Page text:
4 min read
Sep 2, 2022
Revenue-Based Financing for Game and App Developers
When you decide to take your app or game company to the next level (no pun intended), it often means that it's time to look into how to finance it. But with so many options to choose from, ranging from traditional business loans to equity financing to publishing and beyond, entering this stage in your business's growth can quickly turn from an exciting milestone to a nerve-wracking decision.
Chances are that when you think "financing," you imagine one of three things: either you trade a stake in your company for an investment (equity financing), get a bank loan (debt financing), or secure a publishing deal that comes with an advance.
But there's another option that you may not have heard of: revenue-based financing. This financing structure allows for greater flexibility and affordability without having to give up any stake in your company or creative ownership of building games and apps.
What is revenue-based financing?
Revenue-based financing (RBF) is a financing structure in which a company agrees to pay a percentage of its monthly revenue to a capital provider in exchange for a financing. Once the company has paid back the full amount, the company has no remaining obligations to the capital provider. However, if they like working with each other, they can continue developing their relationship through further financing agreements for continued scaling.
Let's look at an example with very simple numbers to make this a bit clearer. Let's say you run a gaming company that makes $50,000/month in revenue, and a capital provider offers to give you an advance for $100,000 in capital at a $120,000 total repayment amount in exchange for 30% of your monthly revenue. How would this play out?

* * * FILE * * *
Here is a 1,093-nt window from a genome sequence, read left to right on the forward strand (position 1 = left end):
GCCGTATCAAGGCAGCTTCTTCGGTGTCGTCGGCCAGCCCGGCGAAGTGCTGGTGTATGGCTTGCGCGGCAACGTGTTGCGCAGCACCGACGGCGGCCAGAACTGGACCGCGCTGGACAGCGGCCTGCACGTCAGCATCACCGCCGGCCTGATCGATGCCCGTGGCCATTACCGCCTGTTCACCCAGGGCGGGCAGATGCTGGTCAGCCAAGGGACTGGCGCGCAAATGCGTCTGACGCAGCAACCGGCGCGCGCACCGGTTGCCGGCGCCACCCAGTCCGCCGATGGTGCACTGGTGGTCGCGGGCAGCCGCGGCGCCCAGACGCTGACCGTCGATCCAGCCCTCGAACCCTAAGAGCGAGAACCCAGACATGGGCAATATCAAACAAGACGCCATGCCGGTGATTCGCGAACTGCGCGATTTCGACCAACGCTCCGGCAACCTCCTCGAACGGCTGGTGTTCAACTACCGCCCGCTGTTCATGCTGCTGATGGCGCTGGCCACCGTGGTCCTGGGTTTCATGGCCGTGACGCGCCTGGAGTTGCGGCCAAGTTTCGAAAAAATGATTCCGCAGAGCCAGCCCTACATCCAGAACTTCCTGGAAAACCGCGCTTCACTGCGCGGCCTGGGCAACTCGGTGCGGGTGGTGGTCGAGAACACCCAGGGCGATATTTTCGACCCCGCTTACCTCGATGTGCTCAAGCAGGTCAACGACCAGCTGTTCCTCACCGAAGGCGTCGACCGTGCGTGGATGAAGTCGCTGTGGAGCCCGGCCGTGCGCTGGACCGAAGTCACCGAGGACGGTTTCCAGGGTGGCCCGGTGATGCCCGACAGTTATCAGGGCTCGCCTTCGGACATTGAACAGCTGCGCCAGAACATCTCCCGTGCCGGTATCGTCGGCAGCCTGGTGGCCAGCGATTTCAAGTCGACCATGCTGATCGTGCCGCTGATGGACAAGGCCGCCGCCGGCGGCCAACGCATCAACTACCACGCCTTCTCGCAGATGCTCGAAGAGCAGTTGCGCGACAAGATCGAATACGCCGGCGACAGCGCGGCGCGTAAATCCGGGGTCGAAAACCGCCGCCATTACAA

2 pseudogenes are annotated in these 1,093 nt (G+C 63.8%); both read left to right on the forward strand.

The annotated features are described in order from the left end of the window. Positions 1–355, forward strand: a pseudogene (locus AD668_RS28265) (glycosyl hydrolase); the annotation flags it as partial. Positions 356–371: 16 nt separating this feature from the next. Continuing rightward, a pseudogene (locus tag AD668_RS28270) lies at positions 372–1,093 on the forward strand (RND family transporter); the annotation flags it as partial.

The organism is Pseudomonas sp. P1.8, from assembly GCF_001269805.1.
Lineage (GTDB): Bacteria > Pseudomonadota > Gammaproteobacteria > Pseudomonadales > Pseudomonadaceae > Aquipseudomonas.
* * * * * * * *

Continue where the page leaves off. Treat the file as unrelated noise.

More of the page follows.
In this case, you'd pay the capital provider $15,000 every month (0.30 * $50,000), and it would take you 8 months to pay them back entirely. But once those 8 months are up, your obligations are met, and you retain full control of your company (assuming you haven't made any other arrangements). If your revenues decrease, so does your repayment amount and vice versa.
Revenue-based financing vs debt financing
Based on the above example alone, the differences between revenue-based and debt financing like a traditional term loan may not seem immediately obvious. After all, isn't a bank loan essentially just a fixed-percentage payment made every month until the loan is paid back?
In our oversimplified example, it's true that they're pretty much identical. But in reality, no business makes exactly the same amount of revenue every month. Especially in the early stages of a business, there may be months where revenues are unusually high followed by severe and sudden downturns.
When repaying a bank loan, you have to make the same payment every month irrespective of whether your business makes $50,000 or $0 in that period. But with revenue-based funding, your monthly payment amount scales with your revenue, which can help your business stay afloat in turbulent waters.
In other words, when you take out a bank loan, it's possible that your monthly payment could end up being more than your entire revenue for the month. With RBF, that would never happen.
However, keep in mind that when you take out a traditional loan, you typically have a fixed term — i.e., you'll pay $2,000 every month for two years. But with RBF, the monthly payment fluctuations mean that it's difficult to determine when the loan amount will be paid back in full (some investors will set predetermined termination dates instead of predetermined amounts, but this is less common). Theoretically, if your revenue were high enough, you could pay back the whole thing in one month, but if business became very slow, you could end up paying back the loan in small increments over a long time period until business picks back up. In the extreme case of a month when you don’t generate any revenue, there is no repayment to the RFB partner.